As the meditating individual goes deeper and deeper into this ecosystem, they can find a plane of stabilisation which we have called the Calmer or Karma Zone. Here comes the person’s first real glimpse beyond the ‘inversion threshold’ or, more colloquially, the ‘flip point’, where the formerly ‘normal’ panic and anxiety associated with daily human life recede and retreat into their own regions and the new centre of things becomes the Untouchable — that core of being which by its very nature has never been disturbed by the amygdala and never can be.
You’ll know it when you feel it — mainly because if at any time you feel anxious or worried about anything, you can immediately conclude that you are not yet in this region. It is conceptually untouchable: if it seems to be disturbed, it is because one’s focus hasn’t yet arrived there. When the individual’s attention detaches from worry altogether, when there is a brief moment of ‘unmooring’ or floating off, or (to put it more truthfully) ‘coming to oneself’, that is when the individual can truly claim to have experienced the Untouchable.
Like riding a bike, it’s the magic moment when balance is achieved which is the key to everything else. Subtly, gently, and probably briefly, the mind will slide into a state of freedom from nervousness of any kind. It’s like slipping behind an impenetrable force field, or closing the door of a comfortable home on a stormy outside world.
The ordinary human instinct is to ‘test’ it immediately: ‘OK,’ says the little voice in our heads, ‘if this is the Untouchable, let’s touch it and see.’ And so in our minds arises an image of worry or concern to challenge the tranquility. But we haven’t ‘tested’ the Untouchable by doing this; we have, by raising that image, left it. It’s like trialling an impenetrable force field by turning it off, or testing the security of a sealed door by opening it — of course, those are no true tests at all, merely negations. One doesn’t test one’s honesty by lying, nor one’s dryness by jumping into a lake, nor the placidity of a quiet woodland pond by dropping a rock into it.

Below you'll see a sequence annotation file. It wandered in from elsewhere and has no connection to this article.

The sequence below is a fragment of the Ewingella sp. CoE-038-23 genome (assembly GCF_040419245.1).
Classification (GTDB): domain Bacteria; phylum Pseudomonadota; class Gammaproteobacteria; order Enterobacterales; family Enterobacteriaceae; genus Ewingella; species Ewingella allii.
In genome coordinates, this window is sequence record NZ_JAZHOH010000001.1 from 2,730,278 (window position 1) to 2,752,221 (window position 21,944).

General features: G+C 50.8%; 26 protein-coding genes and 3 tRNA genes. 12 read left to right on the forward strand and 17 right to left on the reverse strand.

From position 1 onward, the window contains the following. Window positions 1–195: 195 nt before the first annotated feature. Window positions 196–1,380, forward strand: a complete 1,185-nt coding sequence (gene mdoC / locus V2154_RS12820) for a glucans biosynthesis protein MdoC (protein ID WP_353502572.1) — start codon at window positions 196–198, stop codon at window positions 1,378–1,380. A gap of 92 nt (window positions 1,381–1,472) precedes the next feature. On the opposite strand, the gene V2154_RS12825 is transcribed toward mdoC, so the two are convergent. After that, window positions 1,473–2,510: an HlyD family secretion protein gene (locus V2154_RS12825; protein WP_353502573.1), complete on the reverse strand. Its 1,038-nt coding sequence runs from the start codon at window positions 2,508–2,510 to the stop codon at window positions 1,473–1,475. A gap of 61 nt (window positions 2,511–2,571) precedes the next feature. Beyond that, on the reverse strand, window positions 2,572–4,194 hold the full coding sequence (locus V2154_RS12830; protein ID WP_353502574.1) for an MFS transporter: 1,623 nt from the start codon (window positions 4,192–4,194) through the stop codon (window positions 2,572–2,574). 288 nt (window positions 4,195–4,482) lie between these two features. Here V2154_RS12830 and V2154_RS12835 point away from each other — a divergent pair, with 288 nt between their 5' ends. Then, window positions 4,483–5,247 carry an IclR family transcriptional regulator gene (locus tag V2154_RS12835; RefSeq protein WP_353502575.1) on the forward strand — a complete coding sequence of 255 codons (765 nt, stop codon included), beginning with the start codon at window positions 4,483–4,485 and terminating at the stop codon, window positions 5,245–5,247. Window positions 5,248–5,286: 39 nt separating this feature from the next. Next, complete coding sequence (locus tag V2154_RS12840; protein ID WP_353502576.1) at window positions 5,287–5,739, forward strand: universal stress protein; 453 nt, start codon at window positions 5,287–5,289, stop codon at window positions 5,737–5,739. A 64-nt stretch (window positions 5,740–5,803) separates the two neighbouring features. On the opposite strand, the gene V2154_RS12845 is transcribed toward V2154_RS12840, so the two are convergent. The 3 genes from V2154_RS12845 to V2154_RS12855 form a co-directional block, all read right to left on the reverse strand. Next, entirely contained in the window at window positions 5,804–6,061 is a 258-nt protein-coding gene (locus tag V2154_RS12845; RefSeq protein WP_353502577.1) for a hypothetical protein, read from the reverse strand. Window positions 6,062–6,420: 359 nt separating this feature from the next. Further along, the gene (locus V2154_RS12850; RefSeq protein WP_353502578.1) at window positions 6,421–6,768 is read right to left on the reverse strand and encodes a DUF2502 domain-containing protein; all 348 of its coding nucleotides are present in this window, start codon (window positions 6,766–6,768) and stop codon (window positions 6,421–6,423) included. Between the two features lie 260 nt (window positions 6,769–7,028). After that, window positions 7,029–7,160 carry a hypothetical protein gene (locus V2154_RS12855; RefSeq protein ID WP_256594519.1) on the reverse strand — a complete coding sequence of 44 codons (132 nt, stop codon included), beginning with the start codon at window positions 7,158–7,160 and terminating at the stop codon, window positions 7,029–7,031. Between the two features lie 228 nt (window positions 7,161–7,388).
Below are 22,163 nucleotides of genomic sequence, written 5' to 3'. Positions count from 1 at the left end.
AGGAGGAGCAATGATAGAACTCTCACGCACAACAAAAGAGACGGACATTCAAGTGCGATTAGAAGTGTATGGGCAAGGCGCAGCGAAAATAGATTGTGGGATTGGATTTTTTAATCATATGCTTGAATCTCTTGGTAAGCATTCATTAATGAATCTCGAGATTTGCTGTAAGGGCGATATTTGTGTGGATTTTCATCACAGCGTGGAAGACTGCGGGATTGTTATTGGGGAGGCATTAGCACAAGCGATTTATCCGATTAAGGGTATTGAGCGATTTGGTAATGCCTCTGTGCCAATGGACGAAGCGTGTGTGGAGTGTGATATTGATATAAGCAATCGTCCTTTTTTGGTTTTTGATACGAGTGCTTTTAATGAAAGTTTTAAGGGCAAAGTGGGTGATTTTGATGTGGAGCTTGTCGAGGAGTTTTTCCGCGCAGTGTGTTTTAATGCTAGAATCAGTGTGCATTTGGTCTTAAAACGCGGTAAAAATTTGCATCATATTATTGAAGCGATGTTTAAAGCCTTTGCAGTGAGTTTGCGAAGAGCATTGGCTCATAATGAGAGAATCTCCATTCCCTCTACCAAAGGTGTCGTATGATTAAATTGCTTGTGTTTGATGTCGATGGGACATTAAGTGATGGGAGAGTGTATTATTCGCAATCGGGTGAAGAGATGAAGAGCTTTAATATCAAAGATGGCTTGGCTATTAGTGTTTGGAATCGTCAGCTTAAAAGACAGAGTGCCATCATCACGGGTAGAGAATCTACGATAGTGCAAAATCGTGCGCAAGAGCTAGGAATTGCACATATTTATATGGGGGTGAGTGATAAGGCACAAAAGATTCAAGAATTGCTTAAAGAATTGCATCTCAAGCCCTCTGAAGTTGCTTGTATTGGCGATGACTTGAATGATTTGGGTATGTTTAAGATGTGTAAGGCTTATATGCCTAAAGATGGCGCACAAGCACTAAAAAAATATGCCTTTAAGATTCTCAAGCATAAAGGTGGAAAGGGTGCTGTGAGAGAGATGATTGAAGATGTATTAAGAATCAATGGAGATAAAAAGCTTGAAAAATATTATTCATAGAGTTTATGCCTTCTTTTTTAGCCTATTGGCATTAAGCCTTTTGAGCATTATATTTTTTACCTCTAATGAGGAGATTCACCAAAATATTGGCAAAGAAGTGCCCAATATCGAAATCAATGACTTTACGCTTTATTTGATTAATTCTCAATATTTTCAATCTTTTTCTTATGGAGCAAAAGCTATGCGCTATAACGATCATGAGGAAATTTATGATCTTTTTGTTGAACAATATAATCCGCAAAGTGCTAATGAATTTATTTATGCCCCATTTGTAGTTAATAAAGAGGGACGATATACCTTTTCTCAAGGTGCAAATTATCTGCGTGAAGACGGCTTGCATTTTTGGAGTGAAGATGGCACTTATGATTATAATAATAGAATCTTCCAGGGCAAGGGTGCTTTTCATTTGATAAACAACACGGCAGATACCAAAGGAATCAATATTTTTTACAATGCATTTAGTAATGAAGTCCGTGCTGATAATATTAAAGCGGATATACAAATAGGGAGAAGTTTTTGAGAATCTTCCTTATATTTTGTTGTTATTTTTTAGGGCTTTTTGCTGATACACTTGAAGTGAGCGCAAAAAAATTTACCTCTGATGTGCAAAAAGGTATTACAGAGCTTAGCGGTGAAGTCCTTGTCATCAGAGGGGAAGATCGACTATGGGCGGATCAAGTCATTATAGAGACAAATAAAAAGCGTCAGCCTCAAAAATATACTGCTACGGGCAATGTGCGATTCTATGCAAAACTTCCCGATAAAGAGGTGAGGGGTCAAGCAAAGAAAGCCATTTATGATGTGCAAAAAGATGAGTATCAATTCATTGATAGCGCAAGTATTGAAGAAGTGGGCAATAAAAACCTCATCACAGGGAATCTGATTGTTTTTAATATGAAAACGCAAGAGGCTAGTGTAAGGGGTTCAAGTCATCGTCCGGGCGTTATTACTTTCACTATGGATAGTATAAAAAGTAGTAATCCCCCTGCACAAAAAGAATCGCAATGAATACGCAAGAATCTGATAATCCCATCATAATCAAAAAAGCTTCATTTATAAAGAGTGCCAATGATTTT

How does one test the Untouchable, then?
Well, one doesn’t.
A state is either untouchable or it isn’t; if it can be ‘touched’, it’s not untouchable. The real question to ask is what is prompting the test in the first place — why feel the need to assess whether one has reached a level of untouchability by challenging it? Prodding things to see if they react is part of the whole zone of stimulus-response which we are supposed to be leaving behind.
Once the individual has experienced a sense of untouchability, as they enter the circle which we have termed the Calmer Zone, he or she will feel no desire to disturb it and, at the same moment, recognise with a tremendous sense of inner relief and enlightenment, that it cannot be disturbed. It is possible to think a disturbing thought, but in doing so one exits the Untouchable, by definition.
Don’t worry — the Untouchable remains, awaiting the next visit, as it always has and always will. It’s a conceptual state, not subject to the whims of stimulus-response or even cause and effect.
Those whims need a little more exploration, but that’s for next time.